It’s that time of year again when my poor vegetable garden is looking very tired and needs some serious attention. I’ve turned a blind eye to it these last couple of weeks and even when popping up to open the greenhouses up for some much needed ventilation during the days, I have managed to ignore the silent pleading of wilting plants, bedecked with browning leaves, yellowing stems. Even the weeds were looking hard done to!
But with the weather forecasters predicting that the Indian summer we have been enjoying of late, is due to leave us this week, I came to the conclusion that if I wanted to avoid doing the bulk of the clearing out in near zero temperatures or ice cold downpours, then I needed to bestir myself and set to. That’s the thing with the clearing out process, for me it ranks right up there with the weeding in terms of jobs I struggle to get up the enthusiasm to start but then when I do, I just keep plugging on because I really like the neat and tidy look when I’ve finished.
With the compost bins at the ready, I set about relieving the beds of this years detritus and pumpkin vines, dried up potato stems and numerous weeds went into the compost bins, quickly followed by sweet corn stalks and bean vines. Having finally learned my lesson from previous years (it’s only taken 5), I carefully unwound the string from the bean pyramid, instead of my usual approach of pull all the bamboos out in one go and put them away string and all. Two hours of digging and pulling later and all the raised beds and most of the normal beds were finished.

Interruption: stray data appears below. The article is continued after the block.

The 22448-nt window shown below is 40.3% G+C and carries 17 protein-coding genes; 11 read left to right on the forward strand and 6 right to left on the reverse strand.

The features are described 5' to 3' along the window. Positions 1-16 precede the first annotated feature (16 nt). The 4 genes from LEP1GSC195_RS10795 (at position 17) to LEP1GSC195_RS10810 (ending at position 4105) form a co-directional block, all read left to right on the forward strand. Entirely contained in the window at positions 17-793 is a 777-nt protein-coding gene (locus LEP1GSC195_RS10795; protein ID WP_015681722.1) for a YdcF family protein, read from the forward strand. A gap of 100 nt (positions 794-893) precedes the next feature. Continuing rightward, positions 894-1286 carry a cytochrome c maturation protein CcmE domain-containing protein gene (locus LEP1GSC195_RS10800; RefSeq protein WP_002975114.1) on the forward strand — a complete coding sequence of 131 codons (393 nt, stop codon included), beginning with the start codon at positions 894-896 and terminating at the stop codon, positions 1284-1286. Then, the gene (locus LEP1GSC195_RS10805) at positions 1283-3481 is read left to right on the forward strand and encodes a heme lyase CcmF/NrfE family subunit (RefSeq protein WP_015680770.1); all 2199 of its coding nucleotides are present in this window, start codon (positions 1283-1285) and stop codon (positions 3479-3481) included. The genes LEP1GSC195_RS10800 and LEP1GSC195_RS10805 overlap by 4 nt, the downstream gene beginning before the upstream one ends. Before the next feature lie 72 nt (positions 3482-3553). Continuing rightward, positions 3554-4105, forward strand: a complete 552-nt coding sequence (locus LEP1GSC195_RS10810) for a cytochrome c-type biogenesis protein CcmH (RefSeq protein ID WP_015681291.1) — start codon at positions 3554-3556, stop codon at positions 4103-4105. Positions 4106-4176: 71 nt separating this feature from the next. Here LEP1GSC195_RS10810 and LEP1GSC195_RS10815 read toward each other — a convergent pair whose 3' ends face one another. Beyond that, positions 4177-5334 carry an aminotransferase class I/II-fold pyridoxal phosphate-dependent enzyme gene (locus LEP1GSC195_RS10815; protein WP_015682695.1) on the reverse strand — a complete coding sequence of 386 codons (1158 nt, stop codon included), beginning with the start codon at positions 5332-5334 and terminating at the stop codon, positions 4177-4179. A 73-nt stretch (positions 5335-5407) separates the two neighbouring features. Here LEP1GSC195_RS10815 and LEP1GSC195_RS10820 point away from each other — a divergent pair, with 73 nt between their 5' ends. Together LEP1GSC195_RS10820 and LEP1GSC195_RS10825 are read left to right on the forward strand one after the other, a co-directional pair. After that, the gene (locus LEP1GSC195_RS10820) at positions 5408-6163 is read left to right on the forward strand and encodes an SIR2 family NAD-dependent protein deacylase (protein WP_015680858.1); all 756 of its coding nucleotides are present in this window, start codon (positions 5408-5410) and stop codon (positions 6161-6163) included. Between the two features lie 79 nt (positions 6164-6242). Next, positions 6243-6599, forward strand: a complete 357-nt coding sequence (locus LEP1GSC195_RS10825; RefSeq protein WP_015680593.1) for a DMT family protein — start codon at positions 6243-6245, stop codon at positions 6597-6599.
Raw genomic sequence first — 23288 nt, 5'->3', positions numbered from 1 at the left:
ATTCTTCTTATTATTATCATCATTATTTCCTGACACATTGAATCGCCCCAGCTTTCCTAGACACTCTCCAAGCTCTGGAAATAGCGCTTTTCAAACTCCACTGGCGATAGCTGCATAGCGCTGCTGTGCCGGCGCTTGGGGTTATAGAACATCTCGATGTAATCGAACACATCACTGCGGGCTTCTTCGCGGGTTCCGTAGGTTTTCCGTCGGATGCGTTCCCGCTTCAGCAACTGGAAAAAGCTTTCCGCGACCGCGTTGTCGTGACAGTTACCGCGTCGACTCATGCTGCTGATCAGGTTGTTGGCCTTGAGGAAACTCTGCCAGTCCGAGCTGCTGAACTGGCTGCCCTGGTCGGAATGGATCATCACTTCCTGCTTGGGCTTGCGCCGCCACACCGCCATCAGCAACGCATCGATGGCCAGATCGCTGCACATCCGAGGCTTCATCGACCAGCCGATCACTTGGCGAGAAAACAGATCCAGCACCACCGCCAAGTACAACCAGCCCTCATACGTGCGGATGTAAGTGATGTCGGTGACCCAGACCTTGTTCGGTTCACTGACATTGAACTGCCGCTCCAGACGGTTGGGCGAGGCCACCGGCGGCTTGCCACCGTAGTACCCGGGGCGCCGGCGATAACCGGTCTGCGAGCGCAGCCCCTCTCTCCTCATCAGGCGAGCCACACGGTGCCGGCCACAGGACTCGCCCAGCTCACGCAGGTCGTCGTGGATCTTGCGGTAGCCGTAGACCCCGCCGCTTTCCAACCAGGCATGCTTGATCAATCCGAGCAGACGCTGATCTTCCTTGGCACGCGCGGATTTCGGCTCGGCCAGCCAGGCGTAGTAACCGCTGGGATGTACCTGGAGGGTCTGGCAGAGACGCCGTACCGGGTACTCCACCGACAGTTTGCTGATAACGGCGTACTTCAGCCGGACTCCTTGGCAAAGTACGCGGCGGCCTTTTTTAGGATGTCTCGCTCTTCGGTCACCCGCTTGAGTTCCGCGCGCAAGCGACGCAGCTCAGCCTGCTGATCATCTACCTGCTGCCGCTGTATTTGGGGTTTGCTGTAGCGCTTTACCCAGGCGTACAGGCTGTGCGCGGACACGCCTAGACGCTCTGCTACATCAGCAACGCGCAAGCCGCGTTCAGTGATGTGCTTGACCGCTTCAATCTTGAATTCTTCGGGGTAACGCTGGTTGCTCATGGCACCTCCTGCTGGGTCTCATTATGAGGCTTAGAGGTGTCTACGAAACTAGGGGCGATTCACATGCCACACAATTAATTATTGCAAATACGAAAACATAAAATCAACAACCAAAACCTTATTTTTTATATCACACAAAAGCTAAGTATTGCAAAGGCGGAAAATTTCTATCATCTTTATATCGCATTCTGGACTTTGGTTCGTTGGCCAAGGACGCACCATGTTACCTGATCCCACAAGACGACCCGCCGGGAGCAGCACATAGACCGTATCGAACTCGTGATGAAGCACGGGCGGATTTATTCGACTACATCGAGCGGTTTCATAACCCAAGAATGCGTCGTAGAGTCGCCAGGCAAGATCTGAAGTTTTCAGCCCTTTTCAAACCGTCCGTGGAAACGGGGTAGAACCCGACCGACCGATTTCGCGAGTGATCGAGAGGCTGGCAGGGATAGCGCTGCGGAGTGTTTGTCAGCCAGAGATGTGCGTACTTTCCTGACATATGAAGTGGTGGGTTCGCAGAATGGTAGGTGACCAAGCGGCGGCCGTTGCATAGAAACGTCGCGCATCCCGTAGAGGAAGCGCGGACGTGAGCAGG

At the very back of the vegetable patch, the two half barrels had almost disappeared under a blanket of strawberry runners which had grown down the outside and had formed a carpet of green, immature plants around the base. I managed to collect around 50 new plants from just one of the tubs and cleared the mini sweetcorn stalks, as well as some nettles out, providing the parent strawberry plants with a bit more space. I also removed the bamboo and wire bird deterrent that I had erected way back in spring when the strawberries were ripening.
The more observant of you will probably have noticed from the photo, that I have only done the minimum of work around the second half barrel, clearing only the courgette plants, weeds and bird deterrent, leaving the runners in place. The reason for this is that we know that at least one of our resident hedgehogs is using the underside of the barrel as either a bolt hole or a nest. As such, I felt that the removal of the overhanging runners would not be appreciated by our prickly visitor and so only a very quick facelift was applied to the barrel.
The back fence beds were the last to receive any attention yesterday, although I also emptied the hanging baskets as well, and as I headed back into the house I was satisfied that I’d put in a good days work and that most of the beds are now ready for enriching with fresh topsoil and some manure. I still have the long bed by the lawn to tackle but that will be sometime this week and then the greenhouses will need a thorough wash down and debug once the chillies are finished.
My tired garden is looking a lot better now and has that distinctive Autumnal look and feel, created by the layer of yellow leaves dropped from the trees.